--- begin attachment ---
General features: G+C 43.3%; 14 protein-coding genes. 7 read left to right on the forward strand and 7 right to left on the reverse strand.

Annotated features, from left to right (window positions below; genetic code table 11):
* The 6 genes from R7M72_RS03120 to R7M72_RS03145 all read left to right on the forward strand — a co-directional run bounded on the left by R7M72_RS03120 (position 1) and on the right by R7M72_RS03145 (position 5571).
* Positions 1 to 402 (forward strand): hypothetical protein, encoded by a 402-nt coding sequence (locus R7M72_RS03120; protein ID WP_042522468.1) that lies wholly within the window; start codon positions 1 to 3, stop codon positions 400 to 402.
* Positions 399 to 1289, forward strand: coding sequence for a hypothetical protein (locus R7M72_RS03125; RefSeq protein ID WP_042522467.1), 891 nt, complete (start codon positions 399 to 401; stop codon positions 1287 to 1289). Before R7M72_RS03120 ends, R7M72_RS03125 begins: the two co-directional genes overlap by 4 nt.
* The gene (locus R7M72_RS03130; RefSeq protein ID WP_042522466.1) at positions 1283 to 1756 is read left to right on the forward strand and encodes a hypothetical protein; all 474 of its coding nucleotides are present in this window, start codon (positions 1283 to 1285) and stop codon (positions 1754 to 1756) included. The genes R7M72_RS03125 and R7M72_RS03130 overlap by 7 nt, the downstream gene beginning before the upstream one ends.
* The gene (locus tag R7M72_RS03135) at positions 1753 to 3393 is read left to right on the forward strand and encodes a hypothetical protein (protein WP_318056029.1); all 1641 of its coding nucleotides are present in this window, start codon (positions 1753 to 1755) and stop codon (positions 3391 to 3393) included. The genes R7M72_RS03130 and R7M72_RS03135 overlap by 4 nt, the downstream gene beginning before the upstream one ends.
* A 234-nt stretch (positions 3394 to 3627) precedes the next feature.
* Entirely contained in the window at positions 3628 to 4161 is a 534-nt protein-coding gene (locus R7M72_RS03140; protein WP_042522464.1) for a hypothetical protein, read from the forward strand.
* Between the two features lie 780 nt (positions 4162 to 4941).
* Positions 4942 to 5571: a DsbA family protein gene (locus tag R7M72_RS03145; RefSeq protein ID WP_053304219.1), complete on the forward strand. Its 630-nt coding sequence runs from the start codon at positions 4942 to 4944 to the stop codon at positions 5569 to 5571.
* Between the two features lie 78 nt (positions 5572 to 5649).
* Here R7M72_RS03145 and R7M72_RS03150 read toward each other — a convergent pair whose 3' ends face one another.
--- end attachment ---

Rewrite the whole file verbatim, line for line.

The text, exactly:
General features: G+C 43.3%; 14 protein-coding genes. 7 read left to right on the forward strand and 7 right to left on the reverse strand.

Annotated features, from left to right (window positions below; genetic code table 11):
* The 6 genes from R7M72_RS03120 to R7M72_RS03145 all read left to right on the forward strand — a co-directional run bounded on the left by R7M72_RS03120 (position 1) and on the right by R7M72_RS03145 (position 5571).
* Positions 1 to 402 (forward strand): hypothetical protein, encoded by a 402-nt coding sequence (locus R7M72_RS03120; protein ID WP_042522468.1) that lies wholly within the window; start codon positions 1 to 3, stop codon positions 400 to 402.
* Positions 399 to 1289, forward strand: coding sequence for a hypothetical protein (locus R7M72_RS03125; RefSeq protein ID WP_042522467.1), 891 nt, complete (start codon positions 399 to 401; stop codon positions 1287 to 1289). Before R7M72_RS03120 ends, R7M72_RS03125 begins: the two co-directional genes overlap by 4 nt.
* The gene (locus R7M72_RS03130; RefSeq protein ID WP_042522466.1) at positions 1283 to 1756 is read left to right on the forward strand and encodes a hypothetical protein; all 474 of its coding nucleotides are present in this window, start codon (positions 1283 to 1285) and stop codon (positions 1754 to 1756) included. The genes R7M72_RS03125 and R7M72_RS03130 overlap by 7 nt, the downstream gene beginning before the upstream one ends.
* The gene (locus tag R7M72_RS03135) at positions 1753 to 3393 is read left to right on the forward strand and encodes a hypothetical protein (protein WP_318056029.1); all 1641 of its coding nucleotides are present in this window, start codon (positions 1753 to 1755) and stop codon (positions 3391 to 3393) included. The genes R7M72_RS03130 and R7M72_RS03135 overlap by 4 nt, the downstream gene beginning before the upstream one ends.
* A 234-nt stretch (positions 3394 to 3627) precedes the next feature.
* Entirely contained in the window at positions 3628 to 4161 is a 534-nt protein-coding gene (locus R7M72_RS03140; protein WP_042522464.1) for a hypothetical protein, read from the forward strand.
* Between the two features lie 780 nt (positions 4162 to 4941).
* Positions 4942 to 5571: a DsbA family protein gene (locus tag R7M72_RS03145; RefSeq protein ID WP_053304219.1), complete on the forward strand. Its 630-nt coding sequence runs from the start codon at positions 4942 to 4944 to the stop codon at positions 5569 to 5571.
* Between the two features lie 78 nt (positions 5572 to 5649).
* Here R7M72_RS03145 and R7M72_RS03150 read toward each other — a convergent pair whose 3' ends face one another.